T Nation

The internet has spoiled us all

Racer’s post that we should answer every post made me think. He is similar to many others, in that people tend to think that, “Since I know of/have access to an expert, and since I can contact this expert, he or she must e-mail me.” I’ve seen this argument made implicitly in many feedback letters. People get angry when Brock, Bill, TC, etc. don’t reply promptly.

We could argue about whether they have a duty to answer. Let us not, though. Instead, we should take a step back from our computers.

The internet gives us access to instant communication. I can reply to an e-mail in a matter of seconds much as I can talk on the phone. But instead of thinking “e-mail as phone,” maybe we should think of it as a letter. When you get a letter from a friend, do you drop everything to write a reply? If you’re like most people, you put the letter aside; think about a reply - then write later.

Now, what if you got a letter from a complete stranger? Would you drop everything to answer his or her letter? Odds are, you'd look at letter with a strange look on your face, as you pondered how this person got your address. You might, for fun, answer the letter. Or you might not. But would you feel bad if you threw the letter away?

While I realize that Brock et. al. have made their e-mail addresses public, I do not remember their saying, “We will now answer anything and everything.”

One final note: Remember the great Dan Duchaine (I get a tear in my eye - literally)? He used to answer private e-mails. He had only one condition. He would answer the e-mail IF and ONLY IF the question were something new, innovative, or otherwise interesting.

So maybe before a person posts, he should ask himself, “Is this post interesting? Has it been covered before?” If it is one of the aforementioned, then odds are somebody will answer it.


I mostly agree with you, Mike. None of us owe anything to anyone. But that kinda makes you feel cold inside doesn’t it? I think once you build up a rapport with a group, you start to feel emotional bonds and friendships, and many start to feel expectations. I think that’s where things go awry. Yul Brynner said that he took the atttitude that he has no friends. Then when he is privileged to enjoy the company of a friend, he feels blessed. I think we should take that tack too. I do think Racer’s expectations are a bit unrealistic, but I also think his ideals are…shall I say…sweet? Anyway, if you read my reply to his post, then we both agree that posts should arouse enough interest to elicit a reply.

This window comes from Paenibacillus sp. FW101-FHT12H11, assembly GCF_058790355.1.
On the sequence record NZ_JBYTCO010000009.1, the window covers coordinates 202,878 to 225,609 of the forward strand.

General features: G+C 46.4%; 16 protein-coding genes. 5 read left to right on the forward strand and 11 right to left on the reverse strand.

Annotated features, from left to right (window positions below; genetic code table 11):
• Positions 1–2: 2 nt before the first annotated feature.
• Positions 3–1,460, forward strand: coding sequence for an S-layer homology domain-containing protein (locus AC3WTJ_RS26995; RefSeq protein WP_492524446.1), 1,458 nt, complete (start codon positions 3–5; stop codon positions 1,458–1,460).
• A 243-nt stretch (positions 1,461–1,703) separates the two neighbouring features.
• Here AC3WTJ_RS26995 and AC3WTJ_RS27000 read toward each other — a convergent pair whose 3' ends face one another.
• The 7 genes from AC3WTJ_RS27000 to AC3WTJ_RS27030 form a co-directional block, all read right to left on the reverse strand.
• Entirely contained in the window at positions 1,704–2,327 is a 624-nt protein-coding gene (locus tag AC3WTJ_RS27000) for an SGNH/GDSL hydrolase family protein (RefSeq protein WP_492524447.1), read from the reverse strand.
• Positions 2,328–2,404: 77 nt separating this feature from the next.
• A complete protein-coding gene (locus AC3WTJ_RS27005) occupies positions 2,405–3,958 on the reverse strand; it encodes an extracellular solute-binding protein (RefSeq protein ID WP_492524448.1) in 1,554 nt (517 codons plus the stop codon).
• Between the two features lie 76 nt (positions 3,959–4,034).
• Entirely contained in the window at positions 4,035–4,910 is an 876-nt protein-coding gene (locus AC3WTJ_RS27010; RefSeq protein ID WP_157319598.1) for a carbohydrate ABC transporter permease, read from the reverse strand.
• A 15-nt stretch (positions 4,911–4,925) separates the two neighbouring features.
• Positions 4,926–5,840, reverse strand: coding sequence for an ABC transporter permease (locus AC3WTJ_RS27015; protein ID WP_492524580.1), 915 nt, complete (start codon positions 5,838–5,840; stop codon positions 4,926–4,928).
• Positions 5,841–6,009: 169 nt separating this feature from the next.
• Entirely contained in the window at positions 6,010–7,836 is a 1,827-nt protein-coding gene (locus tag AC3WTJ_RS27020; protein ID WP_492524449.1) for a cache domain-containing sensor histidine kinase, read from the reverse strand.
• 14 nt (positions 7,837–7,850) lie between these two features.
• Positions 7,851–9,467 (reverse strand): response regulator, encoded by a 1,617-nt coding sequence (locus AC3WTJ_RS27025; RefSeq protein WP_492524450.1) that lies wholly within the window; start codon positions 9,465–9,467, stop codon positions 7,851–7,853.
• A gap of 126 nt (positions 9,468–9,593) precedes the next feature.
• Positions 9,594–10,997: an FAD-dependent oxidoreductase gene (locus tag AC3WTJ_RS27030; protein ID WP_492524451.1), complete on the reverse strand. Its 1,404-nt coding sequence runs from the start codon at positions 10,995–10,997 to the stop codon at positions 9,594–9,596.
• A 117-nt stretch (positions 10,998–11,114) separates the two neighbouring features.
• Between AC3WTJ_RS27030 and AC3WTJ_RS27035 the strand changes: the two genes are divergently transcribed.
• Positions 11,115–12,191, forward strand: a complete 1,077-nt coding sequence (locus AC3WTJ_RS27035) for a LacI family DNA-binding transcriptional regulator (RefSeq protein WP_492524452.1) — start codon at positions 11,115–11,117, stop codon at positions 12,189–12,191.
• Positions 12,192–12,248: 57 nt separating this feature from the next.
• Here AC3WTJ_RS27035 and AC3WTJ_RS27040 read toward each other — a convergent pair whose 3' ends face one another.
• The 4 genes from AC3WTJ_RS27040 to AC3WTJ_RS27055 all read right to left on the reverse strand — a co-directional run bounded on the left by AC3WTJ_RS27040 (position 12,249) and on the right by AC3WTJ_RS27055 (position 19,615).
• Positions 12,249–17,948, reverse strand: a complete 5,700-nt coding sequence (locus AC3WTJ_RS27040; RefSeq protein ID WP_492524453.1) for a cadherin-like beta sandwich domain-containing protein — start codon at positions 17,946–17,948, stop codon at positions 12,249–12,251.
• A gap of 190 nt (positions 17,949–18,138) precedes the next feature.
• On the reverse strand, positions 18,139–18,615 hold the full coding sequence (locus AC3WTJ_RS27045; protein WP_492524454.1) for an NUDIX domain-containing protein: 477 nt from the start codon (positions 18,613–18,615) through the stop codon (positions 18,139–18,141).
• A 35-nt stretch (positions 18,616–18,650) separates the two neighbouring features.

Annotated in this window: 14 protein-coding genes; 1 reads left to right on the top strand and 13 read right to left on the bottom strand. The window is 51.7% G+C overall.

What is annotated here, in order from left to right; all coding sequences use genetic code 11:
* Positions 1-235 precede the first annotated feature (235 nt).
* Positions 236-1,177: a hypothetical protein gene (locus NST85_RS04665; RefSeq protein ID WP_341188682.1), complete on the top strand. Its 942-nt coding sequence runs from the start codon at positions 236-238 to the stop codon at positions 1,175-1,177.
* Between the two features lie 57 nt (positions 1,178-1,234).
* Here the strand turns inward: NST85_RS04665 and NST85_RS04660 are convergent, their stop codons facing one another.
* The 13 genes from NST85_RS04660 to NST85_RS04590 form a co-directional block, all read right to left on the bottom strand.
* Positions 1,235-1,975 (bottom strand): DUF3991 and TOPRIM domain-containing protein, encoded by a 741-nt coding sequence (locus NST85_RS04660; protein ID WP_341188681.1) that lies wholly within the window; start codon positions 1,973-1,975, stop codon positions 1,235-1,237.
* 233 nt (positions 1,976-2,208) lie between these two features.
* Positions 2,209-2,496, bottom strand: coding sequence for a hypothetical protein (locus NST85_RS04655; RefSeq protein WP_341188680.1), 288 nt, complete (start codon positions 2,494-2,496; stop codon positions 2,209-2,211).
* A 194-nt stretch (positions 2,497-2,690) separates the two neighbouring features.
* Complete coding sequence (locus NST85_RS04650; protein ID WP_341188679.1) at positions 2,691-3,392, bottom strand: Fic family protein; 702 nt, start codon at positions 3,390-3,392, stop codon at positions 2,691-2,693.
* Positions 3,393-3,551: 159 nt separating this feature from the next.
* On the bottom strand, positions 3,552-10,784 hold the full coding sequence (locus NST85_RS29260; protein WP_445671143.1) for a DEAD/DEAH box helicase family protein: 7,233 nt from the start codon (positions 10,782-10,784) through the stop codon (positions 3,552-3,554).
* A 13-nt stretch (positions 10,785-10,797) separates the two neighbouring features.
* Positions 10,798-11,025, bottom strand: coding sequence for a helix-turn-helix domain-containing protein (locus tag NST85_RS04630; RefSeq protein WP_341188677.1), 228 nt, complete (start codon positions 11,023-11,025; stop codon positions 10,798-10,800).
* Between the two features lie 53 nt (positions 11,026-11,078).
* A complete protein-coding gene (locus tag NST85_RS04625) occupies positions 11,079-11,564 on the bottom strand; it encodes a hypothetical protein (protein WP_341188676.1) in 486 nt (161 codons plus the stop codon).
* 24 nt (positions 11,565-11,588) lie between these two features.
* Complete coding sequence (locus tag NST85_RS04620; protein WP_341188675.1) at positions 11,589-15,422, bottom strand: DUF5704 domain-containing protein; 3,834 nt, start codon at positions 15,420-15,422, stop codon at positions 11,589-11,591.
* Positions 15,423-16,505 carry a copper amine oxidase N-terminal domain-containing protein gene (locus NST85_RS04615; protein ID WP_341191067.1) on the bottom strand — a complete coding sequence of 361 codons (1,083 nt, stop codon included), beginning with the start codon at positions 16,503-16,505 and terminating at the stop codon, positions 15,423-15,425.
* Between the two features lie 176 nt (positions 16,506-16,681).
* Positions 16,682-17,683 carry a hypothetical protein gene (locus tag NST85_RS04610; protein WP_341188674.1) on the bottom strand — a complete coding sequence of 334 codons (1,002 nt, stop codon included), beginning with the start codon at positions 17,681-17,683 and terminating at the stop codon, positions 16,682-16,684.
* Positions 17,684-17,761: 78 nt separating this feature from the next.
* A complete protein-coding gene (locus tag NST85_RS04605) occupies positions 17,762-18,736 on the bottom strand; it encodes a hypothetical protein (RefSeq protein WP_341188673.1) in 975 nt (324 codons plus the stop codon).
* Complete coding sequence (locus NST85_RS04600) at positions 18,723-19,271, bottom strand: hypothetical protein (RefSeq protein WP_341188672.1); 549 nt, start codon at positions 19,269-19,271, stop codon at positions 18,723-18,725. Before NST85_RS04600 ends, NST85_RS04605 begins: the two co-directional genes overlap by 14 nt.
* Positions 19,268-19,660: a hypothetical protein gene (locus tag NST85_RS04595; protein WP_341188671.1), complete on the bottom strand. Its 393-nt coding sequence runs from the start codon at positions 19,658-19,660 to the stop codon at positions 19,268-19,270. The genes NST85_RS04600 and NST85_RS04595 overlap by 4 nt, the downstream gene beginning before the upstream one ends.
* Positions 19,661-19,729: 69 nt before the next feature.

I have read racer’s post and the many replies and I come away with the belief that most have simply complicated a very simple request. This is a message board with the purpose of allowing people from all walks and locations to share their ideas and experiences. If I post a question, I am happy to get a reply from anyone, not just Brock, Bill and the gang. Sometimes a little knowledge can become a liability over time. Knowledge creates ideas, creates beliefs which become convictions. Once a conviction, usually the concrete is set and the conviction becomes like an old if/then/goto statement in a computer code. Does this new info support or conflict with my conviction? Support = accept. Confict = discard as garbage. History is full of examples where fields of knowlege remained stagnet for long periods of time because ideas were longer shared because the experts had allready come up with all the answers.

As far as if a question is interesting or has been covered before, this is all way to subjective. Interesting to who? Covered before? By whom and how indepth, and does this mean that it no longer deserves to be revisited. Some people read a post and it fills the one gap they had in their understanding. Another reads a post only to have it open a new chain of questions. An old saying states “the map is not the territory.” This simply means that no matter how educated you are, your knowlege and beliefs are still only a representation of reality, as you experience reality through your five senses and these are not perfect representations. Take the time to examine someone elses map. You may learn something.